Kawano Crocheting (and Knitting) Adventures

Welcome to my blog. It is about my crocheting and my knitting, fun things I find on the internet and my family.

Thursday, December 11, 2008

Problems with sizing and Fit!

This is taken from the Crochet World newsletter I thought I would post this bit of information here, as it is would be so helpful in knowing this information when working on projects.

Problems With Sizing & Fit

Readers often ask about various problems with sizing and fit in crocheted garments. Here is some information that you might find beneficial if you have had similar concerns.

Fitting Garments Correctly
Often the hardest part about crocheting a garment is getting it to fit. Even if you choose to work the pattern to the same size you wear in a ready-made garment and you check your gauge carefully as you go, it doesn't always ensure that the end result will fit correctly.
Keep in mind that the sizing of crocheted garments differs slightly from the items you purchase at a retail store. The key to getting it right is taking accurate body measurements.
Before you begin, measure the person for whom the garment is intended. Measure children around the chest, just under the arms. Measure pre-teens around the chest, waist and hips if you are making a long sweater, skirt or dress. Measure women around the fullest part of the bust, around the waist and hips (approximately 7 inches below the waist). Measure men around the chest, just under the arms.
Although it may differ from your ready-made garments, the bust measurement is the key to successful sizing in women's crocheted garments (except skirts). So, choose the size in the pattern instructions based on that measurement.
Once you've taken accurate measurements, check them against your pattern directions. You may find that while you thought your subject was a perfect size medium, he or she may actually be a size large. Make your adjustments using the measurements as a guide, and you'll find that your garments will fit comfortably and look great.

Increasing Pattern Sizes
Each clothing pattern differs in the yarn weight and hook size required. However, if you study your directions carefully, you will find that there is usually a continuity of increased stitches between sizes. For example: chain 37 for small, 41 for medium and 45 for large to measure 12 (14, 16) inches. In this example, we see that there are four stitches increased in the foundation chain for each size to correspond with the measurements. Also, note that they are all odd numbers: 37, 41 and 45 so it is essential to keep to that for pattern accuracy.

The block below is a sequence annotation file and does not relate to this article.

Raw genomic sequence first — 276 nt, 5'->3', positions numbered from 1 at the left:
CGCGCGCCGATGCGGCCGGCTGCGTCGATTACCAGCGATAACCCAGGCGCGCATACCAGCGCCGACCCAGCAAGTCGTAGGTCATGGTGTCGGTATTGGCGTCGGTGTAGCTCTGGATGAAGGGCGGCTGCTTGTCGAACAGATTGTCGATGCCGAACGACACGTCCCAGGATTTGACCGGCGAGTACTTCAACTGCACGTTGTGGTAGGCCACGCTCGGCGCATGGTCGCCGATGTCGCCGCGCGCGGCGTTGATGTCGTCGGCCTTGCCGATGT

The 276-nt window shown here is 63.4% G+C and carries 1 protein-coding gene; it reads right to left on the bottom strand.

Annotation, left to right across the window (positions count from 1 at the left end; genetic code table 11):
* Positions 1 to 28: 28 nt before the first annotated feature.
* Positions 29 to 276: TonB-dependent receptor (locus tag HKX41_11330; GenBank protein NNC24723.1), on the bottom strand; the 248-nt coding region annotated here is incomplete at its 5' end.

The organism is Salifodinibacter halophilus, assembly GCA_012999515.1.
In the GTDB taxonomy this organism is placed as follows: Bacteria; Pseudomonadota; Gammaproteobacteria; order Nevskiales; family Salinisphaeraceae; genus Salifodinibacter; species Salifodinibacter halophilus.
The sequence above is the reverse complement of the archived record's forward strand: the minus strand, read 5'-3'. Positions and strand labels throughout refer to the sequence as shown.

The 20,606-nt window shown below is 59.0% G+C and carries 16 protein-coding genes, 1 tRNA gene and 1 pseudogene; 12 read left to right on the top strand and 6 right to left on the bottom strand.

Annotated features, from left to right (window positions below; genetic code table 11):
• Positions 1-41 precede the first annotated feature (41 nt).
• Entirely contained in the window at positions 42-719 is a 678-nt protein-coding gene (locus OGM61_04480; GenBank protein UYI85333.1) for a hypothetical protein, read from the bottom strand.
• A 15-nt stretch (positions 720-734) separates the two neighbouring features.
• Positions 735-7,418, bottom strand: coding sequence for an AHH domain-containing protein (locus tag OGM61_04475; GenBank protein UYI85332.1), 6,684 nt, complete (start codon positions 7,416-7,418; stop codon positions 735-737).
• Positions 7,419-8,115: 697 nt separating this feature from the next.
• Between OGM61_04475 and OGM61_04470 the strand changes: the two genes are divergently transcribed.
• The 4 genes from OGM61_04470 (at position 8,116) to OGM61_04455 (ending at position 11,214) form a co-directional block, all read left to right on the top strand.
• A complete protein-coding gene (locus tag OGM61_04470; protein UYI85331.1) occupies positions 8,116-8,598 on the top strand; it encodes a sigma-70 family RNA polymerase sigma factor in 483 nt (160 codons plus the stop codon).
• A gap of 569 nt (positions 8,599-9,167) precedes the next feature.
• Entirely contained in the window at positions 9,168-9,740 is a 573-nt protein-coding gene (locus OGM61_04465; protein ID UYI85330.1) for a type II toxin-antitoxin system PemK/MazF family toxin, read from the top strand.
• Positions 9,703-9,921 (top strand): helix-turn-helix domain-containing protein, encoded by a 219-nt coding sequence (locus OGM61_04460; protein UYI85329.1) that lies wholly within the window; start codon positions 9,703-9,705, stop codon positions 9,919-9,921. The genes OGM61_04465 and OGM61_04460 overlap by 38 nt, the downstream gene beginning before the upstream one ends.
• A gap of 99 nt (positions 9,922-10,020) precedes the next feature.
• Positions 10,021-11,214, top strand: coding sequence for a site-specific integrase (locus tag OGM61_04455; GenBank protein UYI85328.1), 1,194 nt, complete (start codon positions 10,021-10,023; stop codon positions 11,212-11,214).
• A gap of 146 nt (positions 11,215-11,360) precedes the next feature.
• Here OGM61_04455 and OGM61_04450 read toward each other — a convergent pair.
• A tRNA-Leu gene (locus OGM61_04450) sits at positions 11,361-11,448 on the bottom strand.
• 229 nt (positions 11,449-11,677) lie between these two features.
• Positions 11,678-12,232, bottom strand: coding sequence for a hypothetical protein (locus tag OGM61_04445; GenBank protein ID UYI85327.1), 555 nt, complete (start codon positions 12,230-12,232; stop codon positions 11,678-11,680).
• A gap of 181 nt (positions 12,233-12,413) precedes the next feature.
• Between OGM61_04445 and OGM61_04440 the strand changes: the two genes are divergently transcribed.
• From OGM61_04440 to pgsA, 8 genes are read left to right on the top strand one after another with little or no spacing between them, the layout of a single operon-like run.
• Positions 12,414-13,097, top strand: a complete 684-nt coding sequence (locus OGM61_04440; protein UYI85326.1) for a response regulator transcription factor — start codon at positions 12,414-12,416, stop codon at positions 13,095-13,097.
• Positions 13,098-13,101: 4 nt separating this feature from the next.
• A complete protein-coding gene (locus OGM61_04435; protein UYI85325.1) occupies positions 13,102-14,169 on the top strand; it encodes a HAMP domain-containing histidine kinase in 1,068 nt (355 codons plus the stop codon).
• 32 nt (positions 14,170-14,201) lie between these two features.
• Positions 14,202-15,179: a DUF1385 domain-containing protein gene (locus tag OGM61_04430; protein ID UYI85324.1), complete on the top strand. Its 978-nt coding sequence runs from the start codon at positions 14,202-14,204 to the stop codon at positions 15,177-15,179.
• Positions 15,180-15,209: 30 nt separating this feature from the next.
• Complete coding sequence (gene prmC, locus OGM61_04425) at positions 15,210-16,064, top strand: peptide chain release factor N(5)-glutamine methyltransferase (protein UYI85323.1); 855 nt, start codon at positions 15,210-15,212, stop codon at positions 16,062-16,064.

In patterns, size large usually indicates a size 16, unless otherwise stated. Therefore, keeping to this example to bring it to a 20, you add 4 stitches to make it an 18, and another 4 stitches to bring the size to a 20. This section of your work would then measure 20 inches. Measure yourself in the area that the section is designed to fit to see if the measurement is adequate. If it is, proceed; if not, use your measurements, allowing for comfort. Be sure to chain an odd or even number of stitches as directed in the instructions, as the pattern design may depend upon either odd or even numbers of stitches on the first row.
You may find it easier to work from exact body measurements for larger sizes. If you measure yourself correctly and make your foundation chain to correspond, you will have an accurate, comfortable fit.

Measuring Sections to Fit
The proper way to measure a crocheted section is to lay the piece out on a firm, flat surface and measure without stretching. Measure vertically or horizontally only and never around curves. Measure often, especially if you are having trouble. If you correct your problem early on, it's much easier to fix. Also, pay close attention to your gauge and make practice swatches before you begin a project.

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